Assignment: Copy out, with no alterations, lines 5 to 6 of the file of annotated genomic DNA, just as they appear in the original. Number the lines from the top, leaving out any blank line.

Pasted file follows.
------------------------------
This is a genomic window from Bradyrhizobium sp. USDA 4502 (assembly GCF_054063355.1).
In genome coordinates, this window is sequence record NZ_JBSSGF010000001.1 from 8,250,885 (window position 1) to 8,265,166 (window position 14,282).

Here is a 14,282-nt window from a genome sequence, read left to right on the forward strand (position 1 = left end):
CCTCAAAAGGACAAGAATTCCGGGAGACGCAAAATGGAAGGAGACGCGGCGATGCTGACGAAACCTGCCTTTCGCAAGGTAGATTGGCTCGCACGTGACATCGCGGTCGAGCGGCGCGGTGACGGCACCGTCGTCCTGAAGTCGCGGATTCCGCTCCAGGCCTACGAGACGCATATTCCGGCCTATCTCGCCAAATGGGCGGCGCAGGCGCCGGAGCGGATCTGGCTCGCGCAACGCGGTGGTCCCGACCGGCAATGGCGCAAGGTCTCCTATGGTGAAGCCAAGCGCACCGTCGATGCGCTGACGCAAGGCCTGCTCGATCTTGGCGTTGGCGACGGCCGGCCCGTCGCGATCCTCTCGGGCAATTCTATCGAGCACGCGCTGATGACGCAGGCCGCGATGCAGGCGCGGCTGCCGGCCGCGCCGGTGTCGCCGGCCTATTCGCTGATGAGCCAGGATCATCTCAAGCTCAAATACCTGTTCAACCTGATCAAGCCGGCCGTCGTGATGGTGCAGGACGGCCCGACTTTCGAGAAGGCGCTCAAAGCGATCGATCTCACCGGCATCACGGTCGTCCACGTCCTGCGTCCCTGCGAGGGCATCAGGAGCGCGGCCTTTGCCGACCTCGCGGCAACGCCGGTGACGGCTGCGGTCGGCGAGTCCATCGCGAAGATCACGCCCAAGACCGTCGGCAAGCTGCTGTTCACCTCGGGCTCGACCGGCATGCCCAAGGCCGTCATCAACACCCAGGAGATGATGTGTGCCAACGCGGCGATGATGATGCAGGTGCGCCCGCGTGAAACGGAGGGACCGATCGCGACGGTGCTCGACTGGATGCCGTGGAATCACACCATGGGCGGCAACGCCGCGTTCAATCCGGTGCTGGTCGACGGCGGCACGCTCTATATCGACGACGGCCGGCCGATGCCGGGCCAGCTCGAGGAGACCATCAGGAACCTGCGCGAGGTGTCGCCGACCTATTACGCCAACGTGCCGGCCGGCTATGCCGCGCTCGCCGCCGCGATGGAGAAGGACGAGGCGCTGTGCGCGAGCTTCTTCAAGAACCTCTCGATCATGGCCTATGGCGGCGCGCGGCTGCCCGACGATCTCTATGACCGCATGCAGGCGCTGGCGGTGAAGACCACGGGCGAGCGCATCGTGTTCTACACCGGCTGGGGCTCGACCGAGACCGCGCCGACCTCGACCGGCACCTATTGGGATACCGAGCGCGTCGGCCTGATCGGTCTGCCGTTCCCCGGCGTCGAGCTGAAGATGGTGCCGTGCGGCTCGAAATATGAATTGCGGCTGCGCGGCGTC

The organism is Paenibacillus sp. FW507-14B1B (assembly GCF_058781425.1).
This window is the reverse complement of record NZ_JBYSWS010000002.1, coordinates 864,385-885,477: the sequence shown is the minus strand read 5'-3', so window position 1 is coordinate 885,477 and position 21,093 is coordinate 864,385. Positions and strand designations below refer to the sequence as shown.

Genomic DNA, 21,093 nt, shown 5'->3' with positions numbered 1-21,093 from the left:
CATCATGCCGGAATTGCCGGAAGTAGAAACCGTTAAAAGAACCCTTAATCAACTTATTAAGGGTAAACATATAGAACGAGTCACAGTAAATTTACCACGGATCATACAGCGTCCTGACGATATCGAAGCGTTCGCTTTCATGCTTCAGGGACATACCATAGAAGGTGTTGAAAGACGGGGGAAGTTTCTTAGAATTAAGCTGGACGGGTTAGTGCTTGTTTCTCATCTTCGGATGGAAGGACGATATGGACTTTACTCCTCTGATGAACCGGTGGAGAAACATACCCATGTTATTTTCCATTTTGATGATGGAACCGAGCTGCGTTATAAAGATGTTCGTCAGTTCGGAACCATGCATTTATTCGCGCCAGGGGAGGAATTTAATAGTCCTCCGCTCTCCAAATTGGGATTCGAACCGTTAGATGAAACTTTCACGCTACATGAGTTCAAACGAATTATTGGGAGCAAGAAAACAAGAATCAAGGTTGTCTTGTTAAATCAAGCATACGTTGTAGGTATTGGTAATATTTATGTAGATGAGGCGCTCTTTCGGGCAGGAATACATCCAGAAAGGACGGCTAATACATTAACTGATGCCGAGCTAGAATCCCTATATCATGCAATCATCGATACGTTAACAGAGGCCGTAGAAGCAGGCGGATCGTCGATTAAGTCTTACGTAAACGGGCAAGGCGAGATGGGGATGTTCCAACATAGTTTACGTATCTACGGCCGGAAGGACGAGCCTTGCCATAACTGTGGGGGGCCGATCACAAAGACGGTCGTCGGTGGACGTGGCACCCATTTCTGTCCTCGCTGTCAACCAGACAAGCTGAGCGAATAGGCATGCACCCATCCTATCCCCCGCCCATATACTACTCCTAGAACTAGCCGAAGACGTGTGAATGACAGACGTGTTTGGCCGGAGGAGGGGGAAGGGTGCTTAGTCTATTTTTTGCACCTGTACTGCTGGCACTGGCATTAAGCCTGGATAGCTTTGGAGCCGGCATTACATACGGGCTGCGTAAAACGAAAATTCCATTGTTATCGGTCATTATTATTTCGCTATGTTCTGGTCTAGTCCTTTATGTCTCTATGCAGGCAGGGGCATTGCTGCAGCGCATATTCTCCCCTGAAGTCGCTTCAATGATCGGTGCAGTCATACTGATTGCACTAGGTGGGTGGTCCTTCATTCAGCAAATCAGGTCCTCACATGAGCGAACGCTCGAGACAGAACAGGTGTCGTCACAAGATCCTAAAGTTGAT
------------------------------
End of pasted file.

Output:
The organism is Paenibacillus sp. FW507-14B1B (assembly GCF_058781425.1).
This window is the reverse complement of record NZ_JBYSWS010000002.1, coordinates 864,385-885,477: the sequence shown is the minus strand read 5'-3', so window position 1 is coordinate 885,477 and position 21,093 is coordinate 864,385. Positions and strand designations below refer to the sequence as shown.